The U.S. Supreme Court agreed Monday to hear a constitutional challenge to California’s policy of segregating new prisoners by race.
For the first 60 days, a new inmate is kept in a cell with another inmate of the same race, in what state officials say is an effort to reduce violence. Skinheads or members of black and Latino gangs are more likely to get into fights if they are housed with someone of another race, the officials say.
The new prisoners are evaluated for their potential for violence, and after 60 days they are assigned to a permanent cell – without regard to their race, reports the Los Angeles Times.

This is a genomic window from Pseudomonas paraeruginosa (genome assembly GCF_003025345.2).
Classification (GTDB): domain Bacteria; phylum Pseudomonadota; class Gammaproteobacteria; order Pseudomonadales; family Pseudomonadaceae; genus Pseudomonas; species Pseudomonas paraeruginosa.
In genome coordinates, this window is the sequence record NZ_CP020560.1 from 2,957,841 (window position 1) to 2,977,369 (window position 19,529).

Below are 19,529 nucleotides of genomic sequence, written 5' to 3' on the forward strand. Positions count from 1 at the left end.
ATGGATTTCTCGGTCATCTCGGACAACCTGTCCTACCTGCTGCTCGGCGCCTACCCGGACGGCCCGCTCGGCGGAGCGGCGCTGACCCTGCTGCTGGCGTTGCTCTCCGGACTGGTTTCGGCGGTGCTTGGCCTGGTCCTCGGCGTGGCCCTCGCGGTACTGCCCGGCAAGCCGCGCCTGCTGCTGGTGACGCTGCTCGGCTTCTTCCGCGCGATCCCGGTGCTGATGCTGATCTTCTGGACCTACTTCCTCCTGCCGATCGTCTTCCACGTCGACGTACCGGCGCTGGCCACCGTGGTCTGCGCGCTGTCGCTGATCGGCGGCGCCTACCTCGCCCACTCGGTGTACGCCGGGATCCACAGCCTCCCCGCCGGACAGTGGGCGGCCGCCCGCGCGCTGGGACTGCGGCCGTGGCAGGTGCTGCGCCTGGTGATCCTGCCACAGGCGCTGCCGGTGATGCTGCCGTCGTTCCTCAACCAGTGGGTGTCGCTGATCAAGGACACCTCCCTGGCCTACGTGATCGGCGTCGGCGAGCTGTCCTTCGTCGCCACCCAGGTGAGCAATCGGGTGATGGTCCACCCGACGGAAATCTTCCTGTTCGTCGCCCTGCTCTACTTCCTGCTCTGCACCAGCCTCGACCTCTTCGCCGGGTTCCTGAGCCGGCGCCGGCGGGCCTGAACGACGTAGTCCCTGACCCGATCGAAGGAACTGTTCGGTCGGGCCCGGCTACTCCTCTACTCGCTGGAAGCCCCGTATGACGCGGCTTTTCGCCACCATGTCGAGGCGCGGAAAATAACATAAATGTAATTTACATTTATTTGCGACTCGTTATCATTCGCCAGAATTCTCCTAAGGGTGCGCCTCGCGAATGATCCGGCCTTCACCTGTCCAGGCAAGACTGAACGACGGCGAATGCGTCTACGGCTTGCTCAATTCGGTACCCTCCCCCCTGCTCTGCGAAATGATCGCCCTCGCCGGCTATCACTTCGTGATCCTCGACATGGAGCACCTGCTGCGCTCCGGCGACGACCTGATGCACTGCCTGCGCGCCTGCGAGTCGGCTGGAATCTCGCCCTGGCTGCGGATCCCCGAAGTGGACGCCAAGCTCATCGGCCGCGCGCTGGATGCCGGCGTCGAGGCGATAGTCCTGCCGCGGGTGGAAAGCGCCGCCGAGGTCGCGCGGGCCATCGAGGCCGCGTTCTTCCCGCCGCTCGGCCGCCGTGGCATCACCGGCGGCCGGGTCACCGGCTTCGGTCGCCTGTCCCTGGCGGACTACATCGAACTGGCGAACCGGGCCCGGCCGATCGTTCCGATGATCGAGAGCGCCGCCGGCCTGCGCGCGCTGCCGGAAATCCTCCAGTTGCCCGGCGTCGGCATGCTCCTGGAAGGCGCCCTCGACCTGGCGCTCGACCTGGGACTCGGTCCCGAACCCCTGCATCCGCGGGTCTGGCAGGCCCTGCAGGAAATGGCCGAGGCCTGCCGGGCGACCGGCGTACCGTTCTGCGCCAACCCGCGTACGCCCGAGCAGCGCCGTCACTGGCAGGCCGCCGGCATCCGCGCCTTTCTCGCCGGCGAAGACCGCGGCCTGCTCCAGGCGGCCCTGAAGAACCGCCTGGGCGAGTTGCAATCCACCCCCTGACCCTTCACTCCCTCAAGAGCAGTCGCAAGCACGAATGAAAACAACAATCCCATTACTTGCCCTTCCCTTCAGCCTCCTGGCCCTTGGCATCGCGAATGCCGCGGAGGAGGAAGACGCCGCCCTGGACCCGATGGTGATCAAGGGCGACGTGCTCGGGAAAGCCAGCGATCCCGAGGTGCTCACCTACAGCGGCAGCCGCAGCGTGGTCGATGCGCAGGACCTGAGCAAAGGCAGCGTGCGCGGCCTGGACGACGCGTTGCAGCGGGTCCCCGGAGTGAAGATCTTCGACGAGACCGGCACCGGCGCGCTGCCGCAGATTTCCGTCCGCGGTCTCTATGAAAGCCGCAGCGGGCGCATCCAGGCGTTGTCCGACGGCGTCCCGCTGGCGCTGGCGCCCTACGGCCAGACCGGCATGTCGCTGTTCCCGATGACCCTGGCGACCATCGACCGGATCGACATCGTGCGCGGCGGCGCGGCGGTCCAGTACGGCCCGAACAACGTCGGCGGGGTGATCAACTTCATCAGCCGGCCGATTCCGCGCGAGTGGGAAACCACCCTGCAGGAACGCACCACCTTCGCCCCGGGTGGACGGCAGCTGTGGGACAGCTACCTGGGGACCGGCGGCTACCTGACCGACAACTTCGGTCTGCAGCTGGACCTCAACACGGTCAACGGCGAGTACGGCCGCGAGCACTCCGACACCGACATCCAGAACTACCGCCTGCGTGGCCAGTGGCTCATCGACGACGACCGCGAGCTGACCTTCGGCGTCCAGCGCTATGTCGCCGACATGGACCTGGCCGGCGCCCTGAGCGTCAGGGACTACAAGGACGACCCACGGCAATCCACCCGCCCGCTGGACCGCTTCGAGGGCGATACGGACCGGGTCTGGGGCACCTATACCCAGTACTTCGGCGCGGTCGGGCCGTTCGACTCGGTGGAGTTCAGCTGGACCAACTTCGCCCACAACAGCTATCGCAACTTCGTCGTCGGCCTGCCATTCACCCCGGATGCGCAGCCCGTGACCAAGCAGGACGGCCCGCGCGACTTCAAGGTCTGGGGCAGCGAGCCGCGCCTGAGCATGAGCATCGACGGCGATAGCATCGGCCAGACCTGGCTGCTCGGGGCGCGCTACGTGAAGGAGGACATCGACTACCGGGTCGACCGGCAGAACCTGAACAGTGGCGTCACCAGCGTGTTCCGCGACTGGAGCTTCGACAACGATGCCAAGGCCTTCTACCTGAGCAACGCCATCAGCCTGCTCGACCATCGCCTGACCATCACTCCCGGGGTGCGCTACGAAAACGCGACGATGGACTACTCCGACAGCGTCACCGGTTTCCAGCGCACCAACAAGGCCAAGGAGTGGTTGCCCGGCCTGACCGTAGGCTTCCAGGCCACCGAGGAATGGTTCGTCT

The segregation policy was challenged by Garrison Johnson, a black inmate, who contended that “intentional state racial segregation” violates the Constitution and its guarantee of equal protection of the laws. He lost before a federal judge and the U.S. 9th Circuit Court of Appeals, but the Supreme Court voted to take up his claim.